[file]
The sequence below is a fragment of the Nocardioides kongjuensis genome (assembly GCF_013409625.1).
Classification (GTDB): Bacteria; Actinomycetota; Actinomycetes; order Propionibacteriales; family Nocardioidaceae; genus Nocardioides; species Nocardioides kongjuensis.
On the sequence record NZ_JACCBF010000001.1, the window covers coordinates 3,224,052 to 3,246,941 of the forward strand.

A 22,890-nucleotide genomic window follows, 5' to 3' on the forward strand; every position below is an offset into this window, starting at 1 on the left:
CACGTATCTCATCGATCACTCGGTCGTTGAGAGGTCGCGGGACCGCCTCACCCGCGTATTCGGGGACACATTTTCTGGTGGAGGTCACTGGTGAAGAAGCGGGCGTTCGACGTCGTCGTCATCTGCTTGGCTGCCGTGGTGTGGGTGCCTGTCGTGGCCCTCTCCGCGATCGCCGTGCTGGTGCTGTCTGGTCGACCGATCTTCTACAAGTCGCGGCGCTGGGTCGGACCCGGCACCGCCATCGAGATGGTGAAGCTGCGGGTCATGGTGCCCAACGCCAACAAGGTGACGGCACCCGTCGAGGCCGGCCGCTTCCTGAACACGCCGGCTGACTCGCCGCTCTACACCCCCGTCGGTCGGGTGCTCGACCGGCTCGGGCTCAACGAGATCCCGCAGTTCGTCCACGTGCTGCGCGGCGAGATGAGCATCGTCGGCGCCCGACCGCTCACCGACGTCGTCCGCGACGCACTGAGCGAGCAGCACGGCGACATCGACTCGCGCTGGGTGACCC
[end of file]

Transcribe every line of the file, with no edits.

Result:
The sequence below is a fragment of the Nocardioides kongjuensis genome (assembly GCF_013409625.1).
Classification (GTDB): Bacteria; Actinomycetota; Actinomycetes; order Propionibacteriales; family Nocardioidaceae; genus Nocardioides; species Nocardioides kongjuensis.
On the sequence record NZ_JACCBF010000001.1, the window covers coordinates 3,224,052 to 3,246,941 of the forward strand.

A 22,890-nucleotide genomic window follows, 5' to 3' on the forward strand; every position below is an offset into this window, starting at 1 on the left:
CACGTATCTCATCGATCACTCGGTCGTTGAGAGGTCGCGGGACCGCCTCACCCGCGTATTCGGGGACACATTTTCTGGTGGAGGTCACTGGTGAAGAAGCGGGCGTTCGACGTCGTCGTCATCTGCTTGGCTGCCGTGGTGTGGGTGCCTGTCGTGGCCCTCTCCGCGATCGCCGTGCTGGTGCTGTCTGGTCGACCGATCTTCTACAAGTCGCGGCGCTGGGTCGGACCCGGCACCGCCATCGAGATGGTGAAGCTGCGGGTCATGGTGCCCAACGCCAACAAGGTGACGGCACCCGTCGAGGCCGGCCGCTTCCTGAACACGCCGGCTGACTCGCCGCTCTACACCCCCGTCGGTCGGGTGCTCGACCGGCTCGGGCTCAACGAGATCCCGCAGTTCGTCCACGTGCTGCGCGGCGAGATGAGCATCGTCGGCGCCCGACCGCTCACCGACGTCGTCCGCGACGCACTGAGCGAGCAGCACGGCGACATCGACTCGCGCTGGGTGACCC